The Other Side | Snowy Rahi

Dear Author,

I read the counter article written by you “What it takes to be a hosteller in AMU?”. According to my understanding you were bound to pen down your emotions in support of your views as to how the use of media to voice your agitation or disapproval of a certain act of the institute you are studying at is wrong. But then again you used the same platform to voice your ideas which is a little contradictory and bending the gauging needle towards hypocrisy rather than diplomacy or any such term you might use in your defence.

I don’t know how AMU was ten years prior to when I entered its gates , but since the past one and a half year of my time that I had spent in this university, this prestigious university, I as a student have my views that I would very much like to put forth. I don’t disagree with the fact  that AMU had always had to face a certain level of prejudice as compared to other universities but as the world would have it, since the invention of media, printing or digital, students have been using it as a way of bringing reforms in their universities. Ever came across the articles related to JNU? BHU? DU? And the like. It’s the student mass as a whole throughout the globe that follows this process of first talking to the seniors on their campus of their dilemmas and troubles then on not getting a solution they follow the administrative rules of handing over applications and petitions for their problems to be heard and when even then their pleas fall on deaf ears they take the means of protest which in most of the cases turn out to be a futile attempt. Now this very confused, frustrated and vexed mass of educated youngsters see no other way than to post their discontent either on social media such as Facebook on twitter or if they really have the will and want to be heard at a larger level they use the platform of media.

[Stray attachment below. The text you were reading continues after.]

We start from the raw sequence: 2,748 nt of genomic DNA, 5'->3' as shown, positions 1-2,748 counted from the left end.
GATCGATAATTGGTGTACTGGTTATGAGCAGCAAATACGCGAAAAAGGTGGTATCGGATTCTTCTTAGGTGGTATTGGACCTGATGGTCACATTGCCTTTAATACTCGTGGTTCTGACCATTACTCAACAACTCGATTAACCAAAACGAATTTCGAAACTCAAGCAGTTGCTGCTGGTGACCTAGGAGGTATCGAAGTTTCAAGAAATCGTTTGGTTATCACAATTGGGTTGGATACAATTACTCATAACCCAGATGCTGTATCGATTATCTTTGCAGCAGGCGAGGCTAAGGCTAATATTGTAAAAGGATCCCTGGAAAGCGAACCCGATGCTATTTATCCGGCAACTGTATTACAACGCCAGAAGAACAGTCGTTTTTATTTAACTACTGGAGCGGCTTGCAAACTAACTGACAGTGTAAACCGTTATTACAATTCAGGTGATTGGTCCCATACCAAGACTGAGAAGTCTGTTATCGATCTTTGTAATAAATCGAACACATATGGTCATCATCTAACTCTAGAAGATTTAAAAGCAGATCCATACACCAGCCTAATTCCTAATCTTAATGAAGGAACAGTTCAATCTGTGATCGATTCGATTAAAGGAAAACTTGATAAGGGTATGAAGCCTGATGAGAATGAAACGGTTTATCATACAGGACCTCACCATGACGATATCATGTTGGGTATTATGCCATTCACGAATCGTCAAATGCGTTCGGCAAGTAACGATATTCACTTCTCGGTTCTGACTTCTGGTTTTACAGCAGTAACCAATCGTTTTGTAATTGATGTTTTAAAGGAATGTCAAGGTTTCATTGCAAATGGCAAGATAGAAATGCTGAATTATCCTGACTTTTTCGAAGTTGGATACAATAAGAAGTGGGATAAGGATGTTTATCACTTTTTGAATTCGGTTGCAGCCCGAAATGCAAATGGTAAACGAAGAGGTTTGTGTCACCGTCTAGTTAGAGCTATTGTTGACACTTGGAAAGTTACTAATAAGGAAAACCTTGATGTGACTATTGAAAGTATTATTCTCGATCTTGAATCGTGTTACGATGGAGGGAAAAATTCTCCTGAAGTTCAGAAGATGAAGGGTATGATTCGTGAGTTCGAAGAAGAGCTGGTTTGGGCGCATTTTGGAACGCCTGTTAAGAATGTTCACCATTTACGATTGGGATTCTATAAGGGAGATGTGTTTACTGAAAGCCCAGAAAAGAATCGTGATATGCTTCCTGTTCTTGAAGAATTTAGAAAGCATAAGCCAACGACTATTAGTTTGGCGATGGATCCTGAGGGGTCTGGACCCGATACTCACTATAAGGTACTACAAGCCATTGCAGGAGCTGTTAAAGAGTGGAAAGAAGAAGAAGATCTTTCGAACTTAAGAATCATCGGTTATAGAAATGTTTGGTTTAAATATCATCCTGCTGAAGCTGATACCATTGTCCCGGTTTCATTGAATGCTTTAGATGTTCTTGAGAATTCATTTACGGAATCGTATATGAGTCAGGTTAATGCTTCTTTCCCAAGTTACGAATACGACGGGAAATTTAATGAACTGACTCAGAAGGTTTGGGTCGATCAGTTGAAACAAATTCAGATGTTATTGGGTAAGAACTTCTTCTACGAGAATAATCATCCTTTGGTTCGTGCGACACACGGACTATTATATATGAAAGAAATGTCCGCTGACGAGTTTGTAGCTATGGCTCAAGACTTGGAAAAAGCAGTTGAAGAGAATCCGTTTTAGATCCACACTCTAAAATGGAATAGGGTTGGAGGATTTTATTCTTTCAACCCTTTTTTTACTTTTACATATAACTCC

You have mentioned the article published in Hindustan Times related to the problems that the girls at AMU campus face and you have asked the question “ what is so ‘sexist’ in the rule confining female students in their hostel?” and what makes it so persecuting or discriminatory. You might have been a part of AMU for eight years but Abdullah Hall and its problems exist in whole other world. To answer your question I would say that the ‘sexist’ part of our university, yes I am as much part of the institution as you were, is that from every little thing to the serious matters a girl has to go through a tedious process. If you are sick you need a written application before you can go to the medical I mean its not their problem you are in extreme level of pain that you cant open your eyes let alone hold a pen, I am sure you had to do the same when you were ill at health.


It’s the student mass as a whole throughout the globe that follows this process of first talking to the seniors on their campus of their dilemmas and troubles then on not getting a solution they follow the administrative rules of handing over applications and petitions for their problems to be heard and when even then their pleas fall on deaf ears they take the means of protest which in most of the cases turn out to be a futile attempt.